In political theory, the word virtue usually refers to the disposition or character traits appropriate to a citizen. Someone who takes the responsibilities of citizenship seriously, to the point of putting the common good ahead of his or her personal interests, is thus said to display civic virtue. Political theorists have frequently warned that such virtue cannot be taken for granted, however, and many of them have urged that steps be taken to promote or foster civic virtue. This concern for the fragility of civic virtue is a clear theme in ancient (or classical) political thought, but it has also ...


Thucydides' Philosophic Turn To Causes, Bernard J. Dobski Jan 2010

Thucydides' Philosophic Turn To Causes, Bernard J. Dobski

Political Science Department Faculty Works

The article presents an analysis of Thucydides' statement on the causes of the Peloponnesian War between the two poles of Greek power, Athens and Sparta. The authors asserts that Thucydides' account of Greek history and his statement highlight Greek confrontation with material necessity and the quest for immortality. It also examines Thucydides' comment about the war's greatness, Homer and the poets, the birth of justice and the Greek discovery of politics.


Citizenship, In The Immigration Context, Matthew Lister Jan 2010

Citizenship, In The Immigration Context, Matthew Lister

Faculty Scholarship at Penn Law

Many international law scholars have begun to argue that the modern world is experiencing a “decline of citizenship,” and that citizenship is no longer an important normative category. On the contrary, this paper argues that citizenship remains an important category and, consequently, one that implicates considerations of justice. I articulate and defend a “civic” notion of citizenship, one based explicitly on political values rather than shared demographic features like nationality, race, or culture. I use this premise to argue that a just citizenship policy requires some form of both the jus soli (citizenship based on location of birth) and the ...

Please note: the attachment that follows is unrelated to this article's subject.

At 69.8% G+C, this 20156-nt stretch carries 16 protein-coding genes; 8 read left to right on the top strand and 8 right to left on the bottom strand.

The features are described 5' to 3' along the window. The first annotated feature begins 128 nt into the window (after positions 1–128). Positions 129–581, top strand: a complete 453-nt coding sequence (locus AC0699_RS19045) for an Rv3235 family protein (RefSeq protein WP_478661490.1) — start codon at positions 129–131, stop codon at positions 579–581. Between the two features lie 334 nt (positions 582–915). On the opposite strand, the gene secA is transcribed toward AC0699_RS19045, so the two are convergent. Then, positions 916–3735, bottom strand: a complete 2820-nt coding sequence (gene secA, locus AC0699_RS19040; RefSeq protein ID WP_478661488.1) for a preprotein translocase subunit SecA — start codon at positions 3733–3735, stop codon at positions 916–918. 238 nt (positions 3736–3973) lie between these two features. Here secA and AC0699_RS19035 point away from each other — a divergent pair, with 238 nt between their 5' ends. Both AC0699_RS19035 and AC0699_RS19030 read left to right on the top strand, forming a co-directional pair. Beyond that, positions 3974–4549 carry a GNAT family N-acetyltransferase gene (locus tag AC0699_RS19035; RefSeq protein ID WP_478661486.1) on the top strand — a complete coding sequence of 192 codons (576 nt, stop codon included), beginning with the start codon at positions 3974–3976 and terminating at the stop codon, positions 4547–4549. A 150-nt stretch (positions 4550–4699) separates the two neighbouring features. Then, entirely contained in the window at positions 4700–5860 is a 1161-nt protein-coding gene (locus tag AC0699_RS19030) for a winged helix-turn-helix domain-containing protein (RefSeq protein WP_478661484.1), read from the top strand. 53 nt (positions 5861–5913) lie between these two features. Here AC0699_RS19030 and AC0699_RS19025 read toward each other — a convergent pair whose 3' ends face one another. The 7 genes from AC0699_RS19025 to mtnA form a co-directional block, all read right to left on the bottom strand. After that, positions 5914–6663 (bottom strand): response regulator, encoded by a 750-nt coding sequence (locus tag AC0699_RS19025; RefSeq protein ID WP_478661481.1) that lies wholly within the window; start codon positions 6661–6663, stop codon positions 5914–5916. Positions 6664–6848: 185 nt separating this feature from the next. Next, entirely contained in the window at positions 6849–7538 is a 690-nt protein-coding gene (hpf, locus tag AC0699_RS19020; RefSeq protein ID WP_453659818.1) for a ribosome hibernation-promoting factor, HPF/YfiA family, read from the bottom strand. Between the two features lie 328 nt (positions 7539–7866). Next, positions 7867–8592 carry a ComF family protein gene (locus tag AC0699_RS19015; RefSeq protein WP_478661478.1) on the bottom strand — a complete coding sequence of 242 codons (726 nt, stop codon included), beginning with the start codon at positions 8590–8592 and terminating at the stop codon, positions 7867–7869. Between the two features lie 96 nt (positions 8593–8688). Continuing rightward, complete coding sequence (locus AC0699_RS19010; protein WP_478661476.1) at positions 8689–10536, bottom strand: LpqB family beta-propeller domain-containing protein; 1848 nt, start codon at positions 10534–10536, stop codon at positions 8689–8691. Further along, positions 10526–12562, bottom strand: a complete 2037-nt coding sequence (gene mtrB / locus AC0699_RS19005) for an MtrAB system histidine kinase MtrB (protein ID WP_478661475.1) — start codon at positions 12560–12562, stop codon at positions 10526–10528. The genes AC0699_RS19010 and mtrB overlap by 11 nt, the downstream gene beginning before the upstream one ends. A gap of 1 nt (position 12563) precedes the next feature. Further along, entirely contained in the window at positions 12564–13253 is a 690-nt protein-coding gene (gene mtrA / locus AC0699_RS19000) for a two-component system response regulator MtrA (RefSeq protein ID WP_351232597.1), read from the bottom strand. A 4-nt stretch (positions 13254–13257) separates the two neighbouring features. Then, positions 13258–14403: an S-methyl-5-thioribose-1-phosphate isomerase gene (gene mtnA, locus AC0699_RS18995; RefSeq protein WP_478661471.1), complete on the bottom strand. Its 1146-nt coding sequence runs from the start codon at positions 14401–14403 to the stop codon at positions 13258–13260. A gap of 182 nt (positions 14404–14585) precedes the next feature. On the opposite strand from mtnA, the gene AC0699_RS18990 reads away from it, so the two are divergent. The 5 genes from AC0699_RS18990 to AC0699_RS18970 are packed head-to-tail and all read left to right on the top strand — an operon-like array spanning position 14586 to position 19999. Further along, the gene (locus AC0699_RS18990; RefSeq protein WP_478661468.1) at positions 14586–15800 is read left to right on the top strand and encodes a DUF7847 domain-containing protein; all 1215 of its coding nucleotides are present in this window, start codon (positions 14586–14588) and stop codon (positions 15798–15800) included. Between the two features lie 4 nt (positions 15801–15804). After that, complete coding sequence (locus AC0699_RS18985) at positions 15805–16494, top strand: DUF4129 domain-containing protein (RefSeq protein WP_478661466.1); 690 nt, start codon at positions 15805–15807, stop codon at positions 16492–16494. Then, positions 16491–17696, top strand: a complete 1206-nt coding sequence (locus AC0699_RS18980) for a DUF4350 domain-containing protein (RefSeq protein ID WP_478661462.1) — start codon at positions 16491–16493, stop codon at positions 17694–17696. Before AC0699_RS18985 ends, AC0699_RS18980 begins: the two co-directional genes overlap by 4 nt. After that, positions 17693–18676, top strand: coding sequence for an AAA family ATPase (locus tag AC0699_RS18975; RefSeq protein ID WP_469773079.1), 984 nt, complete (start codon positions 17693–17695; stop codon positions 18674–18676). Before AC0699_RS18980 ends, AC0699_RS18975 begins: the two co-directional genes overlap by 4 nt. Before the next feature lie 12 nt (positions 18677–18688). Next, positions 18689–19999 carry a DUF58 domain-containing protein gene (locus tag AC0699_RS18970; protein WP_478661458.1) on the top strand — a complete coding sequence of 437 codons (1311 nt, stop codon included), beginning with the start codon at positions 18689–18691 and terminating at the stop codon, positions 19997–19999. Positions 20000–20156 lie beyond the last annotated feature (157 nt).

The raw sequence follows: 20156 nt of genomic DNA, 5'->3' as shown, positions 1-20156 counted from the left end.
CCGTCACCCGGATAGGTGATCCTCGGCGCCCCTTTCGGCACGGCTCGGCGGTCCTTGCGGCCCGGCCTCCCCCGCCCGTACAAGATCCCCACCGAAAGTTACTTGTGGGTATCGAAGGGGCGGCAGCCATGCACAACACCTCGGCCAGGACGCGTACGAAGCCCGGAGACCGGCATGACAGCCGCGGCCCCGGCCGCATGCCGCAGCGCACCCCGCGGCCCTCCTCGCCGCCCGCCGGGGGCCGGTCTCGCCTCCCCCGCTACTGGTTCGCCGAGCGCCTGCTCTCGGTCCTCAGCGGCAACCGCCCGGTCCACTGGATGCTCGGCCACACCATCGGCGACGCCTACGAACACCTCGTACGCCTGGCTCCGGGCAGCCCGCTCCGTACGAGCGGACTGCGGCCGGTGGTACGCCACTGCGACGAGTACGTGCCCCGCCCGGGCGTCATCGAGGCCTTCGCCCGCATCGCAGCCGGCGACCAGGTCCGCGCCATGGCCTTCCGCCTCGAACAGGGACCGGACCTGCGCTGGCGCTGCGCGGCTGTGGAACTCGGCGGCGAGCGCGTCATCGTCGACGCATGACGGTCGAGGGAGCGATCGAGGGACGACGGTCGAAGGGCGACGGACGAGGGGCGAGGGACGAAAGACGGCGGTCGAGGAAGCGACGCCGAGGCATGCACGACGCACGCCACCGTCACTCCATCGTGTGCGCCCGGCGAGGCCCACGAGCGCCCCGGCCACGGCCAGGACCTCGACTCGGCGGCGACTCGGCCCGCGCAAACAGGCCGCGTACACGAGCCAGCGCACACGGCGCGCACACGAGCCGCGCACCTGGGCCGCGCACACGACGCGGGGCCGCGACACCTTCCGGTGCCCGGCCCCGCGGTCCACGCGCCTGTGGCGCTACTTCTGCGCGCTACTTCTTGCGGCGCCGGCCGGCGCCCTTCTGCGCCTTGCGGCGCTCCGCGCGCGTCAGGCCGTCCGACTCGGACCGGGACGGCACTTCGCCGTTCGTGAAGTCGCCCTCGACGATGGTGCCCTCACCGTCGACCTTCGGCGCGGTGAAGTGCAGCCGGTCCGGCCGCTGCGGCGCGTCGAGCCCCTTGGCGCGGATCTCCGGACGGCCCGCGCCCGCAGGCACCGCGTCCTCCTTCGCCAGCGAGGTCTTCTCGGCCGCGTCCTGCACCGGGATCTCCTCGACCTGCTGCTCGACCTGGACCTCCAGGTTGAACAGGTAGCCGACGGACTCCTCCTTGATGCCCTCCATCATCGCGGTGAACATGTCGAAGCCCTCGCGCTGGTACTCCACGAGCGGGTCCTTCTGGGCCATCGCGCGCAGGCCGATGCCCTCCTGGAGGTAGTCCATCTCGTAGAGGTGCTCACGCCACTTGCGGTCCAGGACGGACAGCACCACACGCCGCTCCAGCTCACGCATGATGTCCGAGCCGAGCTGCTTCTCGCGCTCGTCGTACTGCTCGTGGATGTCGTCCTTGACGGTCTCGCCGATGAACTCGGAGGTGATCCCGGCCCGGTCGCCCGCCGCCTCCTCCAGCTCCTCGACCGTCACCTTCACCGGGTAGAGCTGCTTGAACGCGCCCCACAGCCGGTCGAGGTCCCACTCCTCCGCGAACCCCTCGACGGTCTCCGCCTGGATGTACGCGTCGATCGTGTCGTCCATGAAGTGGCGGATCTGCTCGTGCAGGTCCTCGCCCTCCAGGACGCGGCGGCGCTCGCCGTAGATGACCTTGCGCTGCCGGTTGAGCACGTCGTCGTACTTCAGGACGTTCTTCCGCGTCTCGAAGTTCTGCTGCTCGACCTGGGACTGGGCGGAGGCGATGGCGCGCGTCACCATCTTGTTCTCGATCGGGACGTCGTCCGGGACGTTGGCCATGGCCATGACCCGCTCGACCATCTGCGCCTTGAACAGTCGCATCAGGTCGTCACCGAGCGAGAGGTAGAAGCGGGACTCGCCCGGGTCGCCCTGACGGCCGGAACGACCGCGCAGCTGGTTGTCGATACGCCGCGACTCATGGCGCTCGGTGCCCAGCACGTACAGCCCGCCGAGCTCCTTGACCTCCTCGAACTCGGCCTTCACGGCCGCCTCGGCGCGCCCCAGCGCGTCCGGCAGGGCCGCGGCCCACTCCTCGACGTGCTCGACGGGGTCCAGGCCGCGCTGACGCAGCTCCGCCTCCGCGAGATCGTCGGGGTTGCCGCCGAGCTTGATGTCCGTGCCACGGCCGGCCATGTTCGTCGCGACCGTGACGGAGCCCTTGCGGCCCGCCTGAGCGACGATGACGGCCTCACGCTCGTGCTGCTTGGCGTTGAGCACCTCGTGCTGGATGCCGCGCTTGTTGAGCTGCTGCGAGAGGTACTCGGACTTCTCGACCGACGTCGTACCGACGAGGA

The Politics Of The Romanticization Of Popular Culture, Or, Going Ga-Ga Over Pop Culture: A Critical Theory Assessment, Eric Bain-Selbo Jan 2010

The Politics Of The Romanticization Of Popular Culture, Or, Going Ga-Ga Over Pop Culture: A Critical Theory Assessment, Eric Bain-Selbo

Philosophy & Religion Faculty Publications

No abstract provided.


The Politics Of The Romanticization Of Popular Culture, Or, Going Ga-Ga Over Pop Culture: A Critical Theory Assessment, Eric Bain-Selbo Jan 2010

The Politics Of The Romanticization Of Popular Culture, Or, Going Ga-Ga Over Pop Culture: A Critical Theory Assessment, Eric Bain-Selbo

Philosophy & Religion Faculty Publications

No abstract provided.


Othering Obama : How Whiteness Is Used To Undermine Authority, David S. Owen Jan 2010

Othering Obama : How Whiteness Is Used To Undermine Authority, David S. Owen

Faculty Scholarship

In this paper, I argue that the sociocultural structuring property of whiteness has been utilized to marginalize President Obama and effectively undermine his presidential authority. Whiteness functions in a largely invisible and ostensibly deracialized way to normalize the interests, needs, and values of whites, while at the same time marginalizing and devaluing the voice of people of color. Analyzing the health care debate through this theoretical lens generates insights into how the debate reproduced the system of racial oppression, and how whiteness functions in political discourse.


Understanding Hayek, Chandran Kukathas Jan 2010

Understanding Hayek, Chandran Kukathas

Research Collection School of Social Sciences

Although some of this will be familiar to a number of you all,I will talk a bit about Friedrich A. Hayek since I am goingfirst. I’ll say a little bit about his life, how he came to theideas that he became so famous for espousing, and then a little bitabout his liberalism and the contribution he has made to liberaltheory and to intellectual life.